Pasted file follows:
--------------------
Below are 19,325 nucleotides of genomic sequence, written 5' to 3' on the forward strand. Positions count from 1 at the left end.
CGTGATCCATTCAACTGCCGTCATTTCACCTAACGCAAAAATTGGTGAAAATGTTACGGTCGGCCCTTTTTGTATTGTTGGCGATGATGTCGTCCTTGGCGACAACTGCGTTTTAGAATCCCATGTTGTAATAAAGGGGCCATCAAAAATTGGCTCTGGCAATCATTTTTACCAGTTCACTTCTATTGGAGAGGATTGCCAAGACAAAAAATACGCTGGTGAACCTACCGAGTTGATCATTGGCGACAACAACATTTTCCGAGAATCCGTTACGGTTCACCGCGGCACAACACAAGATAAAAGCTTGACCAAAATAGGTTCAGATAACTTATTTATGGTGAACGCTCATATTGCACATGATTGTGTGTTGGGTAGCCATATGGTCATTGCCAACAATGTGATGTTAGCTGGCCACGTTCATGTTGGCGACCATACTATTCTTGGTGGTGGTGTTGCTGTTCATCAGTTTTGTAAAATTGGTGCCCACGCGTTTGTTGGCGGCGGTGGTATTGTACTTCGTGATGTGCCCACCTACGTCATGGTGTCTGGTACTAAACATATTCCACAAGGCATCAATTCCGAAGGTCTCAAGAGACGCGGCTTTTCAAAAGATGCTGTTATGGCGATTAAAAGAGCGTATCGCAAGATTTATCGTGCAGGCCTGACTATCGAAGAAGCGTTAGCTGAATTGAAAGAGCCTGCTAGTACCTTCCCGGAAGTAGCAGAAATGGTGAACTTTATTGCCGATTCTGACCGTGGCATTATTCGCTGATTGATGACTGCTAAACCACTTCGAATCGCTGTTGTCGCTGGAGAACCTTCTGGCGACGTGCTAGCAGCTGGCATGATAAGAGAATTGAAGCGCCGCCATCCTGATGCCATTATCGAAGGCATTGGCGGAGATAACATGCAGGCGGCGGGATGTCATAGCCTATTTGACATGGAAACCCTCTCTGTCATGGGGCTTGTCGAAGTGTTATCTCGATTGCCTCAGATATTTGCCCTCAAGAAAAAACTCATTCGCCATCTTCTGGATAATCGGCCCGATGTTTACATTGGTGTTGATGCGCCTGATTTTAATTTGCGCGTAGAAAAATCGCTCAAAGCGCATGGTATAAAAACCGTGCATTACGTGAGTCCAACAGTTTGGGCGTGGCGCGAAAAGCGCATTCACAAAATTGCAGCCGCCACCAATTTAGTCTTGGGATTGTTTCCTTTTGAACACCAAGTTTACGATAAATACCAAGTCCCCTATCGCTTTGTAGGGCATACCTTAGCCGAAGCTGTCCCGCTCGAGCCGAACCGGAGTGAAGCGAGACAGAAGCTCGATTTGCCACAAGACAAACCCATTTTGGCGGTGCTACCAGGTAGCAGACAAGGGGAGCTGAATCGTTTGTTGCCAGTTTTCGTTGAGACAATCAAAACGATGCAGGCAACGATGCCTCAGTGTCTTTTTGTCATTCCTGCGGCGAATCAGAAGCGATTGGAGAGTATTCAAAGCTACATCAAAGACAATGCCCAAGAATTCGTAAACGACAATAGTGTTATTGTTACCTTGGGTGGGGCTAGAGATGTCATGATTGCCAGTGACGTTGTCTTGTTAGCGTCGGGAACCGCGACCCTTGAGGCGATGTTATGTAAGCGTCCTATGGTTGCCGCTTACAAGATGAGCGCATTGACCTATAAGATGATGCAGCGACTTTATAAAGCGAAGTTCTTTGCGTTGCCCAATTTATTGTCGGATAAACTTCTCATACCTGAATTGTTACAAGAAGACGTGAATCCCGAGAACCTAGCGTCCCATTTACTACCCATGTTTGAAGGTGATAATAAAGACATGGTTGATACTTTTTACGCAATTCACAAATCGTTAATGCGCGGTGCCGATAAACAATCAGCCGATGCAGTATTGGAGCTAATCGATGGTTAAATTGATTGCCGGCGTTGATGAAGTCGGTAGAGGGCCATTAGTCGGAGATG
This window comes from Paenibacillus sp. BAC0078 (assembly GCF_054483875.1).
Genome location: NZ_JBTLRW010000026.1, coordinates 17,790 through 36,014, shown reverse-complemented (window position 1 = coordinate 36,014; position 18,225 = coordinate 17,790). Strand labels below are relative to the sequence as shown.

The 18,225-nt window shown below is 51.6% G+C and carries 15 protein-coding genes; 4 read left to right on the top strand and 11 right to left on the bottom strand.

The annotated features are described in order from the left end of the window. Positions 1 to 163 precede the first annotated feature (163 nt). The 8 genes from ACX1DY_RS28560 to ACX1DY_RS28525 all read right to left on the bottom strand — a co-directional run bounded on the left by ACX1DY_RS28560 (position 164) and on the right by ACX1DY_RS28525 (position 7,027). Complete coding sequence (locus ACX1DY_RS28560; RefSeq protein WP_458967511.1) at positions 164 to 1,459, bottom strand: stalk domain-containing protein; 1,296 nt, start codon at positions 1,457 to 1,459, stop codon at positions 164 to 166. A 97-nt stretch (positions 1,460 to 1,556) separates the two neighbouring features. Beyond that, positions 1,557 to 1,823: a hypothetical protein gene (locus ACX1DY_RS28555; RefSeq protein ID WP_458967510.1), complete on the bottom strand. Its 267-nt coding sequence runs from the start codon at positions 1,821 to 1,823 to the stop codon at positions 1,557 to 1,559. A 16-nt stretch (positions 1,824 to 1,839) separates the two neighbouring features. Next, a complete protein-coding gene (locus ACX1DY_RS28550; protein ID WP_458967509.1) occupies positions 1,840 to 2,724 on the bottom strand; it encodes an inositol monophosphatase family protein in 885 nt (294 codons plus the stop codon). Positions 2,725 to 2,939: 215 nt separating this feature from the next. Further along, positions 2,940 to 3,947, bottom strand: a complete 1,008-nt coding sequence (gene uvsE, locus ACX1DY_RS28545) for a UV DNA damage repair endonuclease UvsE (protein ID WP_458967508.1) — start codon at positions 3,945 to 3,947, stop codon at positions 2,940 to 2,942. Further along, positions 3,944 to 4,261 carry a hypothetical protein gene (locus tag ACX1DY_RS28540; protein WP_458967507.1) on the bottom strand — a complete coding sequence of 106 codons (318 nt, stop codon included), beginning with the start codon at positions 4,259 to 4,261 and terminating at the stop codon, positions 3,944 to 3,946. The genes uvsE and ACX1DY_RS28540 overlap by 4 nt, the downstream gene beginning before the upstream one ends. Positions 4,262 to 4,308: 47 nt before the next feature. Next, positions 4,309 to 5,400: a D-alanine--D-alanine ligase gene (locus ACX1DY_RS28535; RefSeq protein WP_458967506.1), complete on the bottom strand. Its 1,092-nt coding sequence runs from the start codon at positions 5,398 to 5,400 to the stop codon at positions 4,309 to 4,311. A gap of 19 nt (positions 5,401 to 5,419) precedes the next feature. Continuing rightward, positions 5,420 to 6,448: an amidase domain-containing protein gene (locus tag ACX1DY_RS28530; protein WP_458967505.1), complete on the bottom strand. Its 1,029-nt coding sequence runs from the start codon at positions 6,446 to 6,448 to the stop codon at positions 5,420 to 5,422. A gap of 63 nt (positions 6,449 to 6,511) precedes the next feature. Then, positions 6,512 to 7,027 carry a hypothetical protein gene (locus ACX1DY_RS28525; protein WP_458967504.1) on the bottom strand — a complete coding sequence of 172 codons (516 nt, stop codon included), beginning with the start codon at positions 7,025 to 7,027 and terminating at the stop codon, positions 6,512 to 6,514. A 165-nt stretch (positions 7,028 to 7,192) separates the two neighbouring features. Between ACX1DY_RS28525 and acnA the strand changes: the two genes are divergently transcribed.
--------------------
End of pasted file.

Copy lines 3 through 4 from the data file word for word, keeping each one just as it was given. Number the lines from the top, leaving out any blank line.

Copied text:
This window comes from Paenibacillus sp. BAC0078 (assembly GCF_054483875.1).
Genome location: NZ_JBTLRW010000026.1, coordinates 17,790 through 36,014, shown reverse-complemented (window position 1 = coordinate 36,014; position 18,225 = coordinate 17,790). Strand labels below are relative to the sequence as shown.